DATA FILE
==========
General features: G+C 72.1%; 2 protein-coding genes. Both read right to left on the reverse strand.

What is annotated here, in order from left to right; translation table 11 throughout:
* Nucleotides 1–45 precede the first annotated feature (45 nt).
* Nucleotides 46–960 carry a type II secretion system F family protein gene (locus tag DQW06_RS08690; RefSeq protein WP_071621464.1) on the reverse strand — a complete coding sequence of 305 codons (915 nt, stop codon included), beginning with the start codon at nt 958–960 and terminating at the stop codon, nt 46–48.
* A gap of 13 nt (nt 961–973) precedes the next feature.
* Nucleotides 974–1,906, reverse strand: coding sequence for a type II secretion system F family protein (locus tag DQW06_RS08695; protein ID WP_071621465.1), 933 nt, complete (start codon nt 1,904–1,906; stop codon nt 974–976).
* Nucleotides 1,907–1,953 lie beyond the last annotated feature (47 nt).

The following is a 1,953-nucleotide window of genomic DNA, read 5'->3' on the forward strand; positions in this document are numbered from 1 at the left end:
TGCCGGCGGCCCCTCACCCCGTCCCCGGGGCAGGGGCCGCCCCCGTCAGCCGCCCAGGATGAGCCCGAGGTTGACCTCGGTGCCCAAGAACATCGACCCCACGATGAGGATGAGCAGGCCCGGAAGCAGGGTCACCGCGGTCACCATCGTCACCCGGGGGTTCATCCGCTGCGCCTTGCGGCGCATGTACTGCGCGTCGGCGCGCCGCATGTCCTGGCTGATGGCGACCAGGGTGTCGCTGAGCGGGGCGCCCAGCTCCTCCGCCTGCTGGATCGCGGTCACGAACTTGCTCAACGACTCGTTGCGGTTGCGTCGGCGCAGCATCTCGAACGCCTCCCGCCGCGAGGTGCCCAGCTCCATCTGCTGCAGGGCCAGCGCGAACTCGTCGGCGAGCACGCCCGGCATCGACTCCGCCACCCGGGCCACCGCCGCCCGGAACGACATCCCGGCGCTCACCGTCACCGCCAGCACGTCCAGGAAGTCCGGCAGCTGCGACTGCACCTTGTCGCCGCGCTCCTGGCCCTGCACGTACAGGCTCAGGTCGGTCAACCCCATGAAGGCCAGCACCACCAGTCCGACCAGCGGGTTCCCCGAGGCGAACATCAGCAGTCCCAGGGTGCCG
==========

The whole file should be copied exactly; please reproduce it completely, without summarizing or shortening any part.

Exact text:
General features: G+C 72.1%; 2 protein-coding genes. Both read right to left on the reverse strand.

What is annotated here, in order from left to right; translation table 11 throughout:
* Nucleotides 1–45 precede the first annotated feature (45 nt).
* Nucleotides 46–960 carry a type II secretion system F family protein gene (locus tag DQW06_RS08690; RefSeq protein WP_071621464.1) on the reverse strand — a complete coding sequence of 305 codons (915 nt, stop codon included), beginning with the start codon at nt 958–960 and terminating at the stop codon, nt 46–48.
* A gap of 13 nt (nt 961–973) precedes the next feature.
* Nucleotides 974–1,906, reverse strand: coding sequence for a type II secretion system F family protein (locus tag DQW06_RS08695; protein ID WP_071621465.1), 933 nt, complete (start codon nt 1,904–1,906; stop codon nt 974–976).
* Nucleotides 1,907–1,953 lie beyond the last annotated feature (47 nt).

The following is a 1,953-nucleotide window of genomic DNA, read 5'->3' on the forward strand; positions in this document are numbered from 1 at the left end:
TGCCGGCGGCCCCTCACCCCGTCCCCGGGGCAGGGGCCGCCCCCGTCAGCCGCCCAGGATGAGCCCGAGGTTGACCTCGGTGCCCAAGAACATCGACCCCACGATGAGGATGAGCAGGCCCGGAAGCAGGGTCACCGCGGTCACCATCGTCACCCGGGGGTTCATCCGCTGCGCCTTGCGGCGCATGTACTGCGCGTCGGCGCGCCGCATGTCCTGGCTGATGGCGACCAGGGTGTCGCTGAGCGGGGCGCCCAGCTCCTCCGCCTGCTGGATCGCGGTCACGAACTTGCTCAACGACTCGTTGCGGTTGCGTCGGCGCAGCATCTCGAACGCCTCCCGCCGCGAGGTGCCCAGCTCCATCTGCTGCAGGGCCAGCGCGAACTCGTCGGCGAGCACGCCCGGCATCGACTCCGCCACCCGGGCCACCGCCGCCCGGAACGACATCCCGGCGCTCACCGTCACCGCCAGCACGTCCAGGAAGTCCGGCAGCTGCGACTGCACCTTGTCGCCGCGCTCCTGGCCCTGCACGTACAGGCTCAGGTCGGTCAACCCCATGAAGGCCAGCACCACCAGTCCGACCAGCGGGTTCCCCGAGGCGAACATCAGCAGTCCCAGGGTGCCG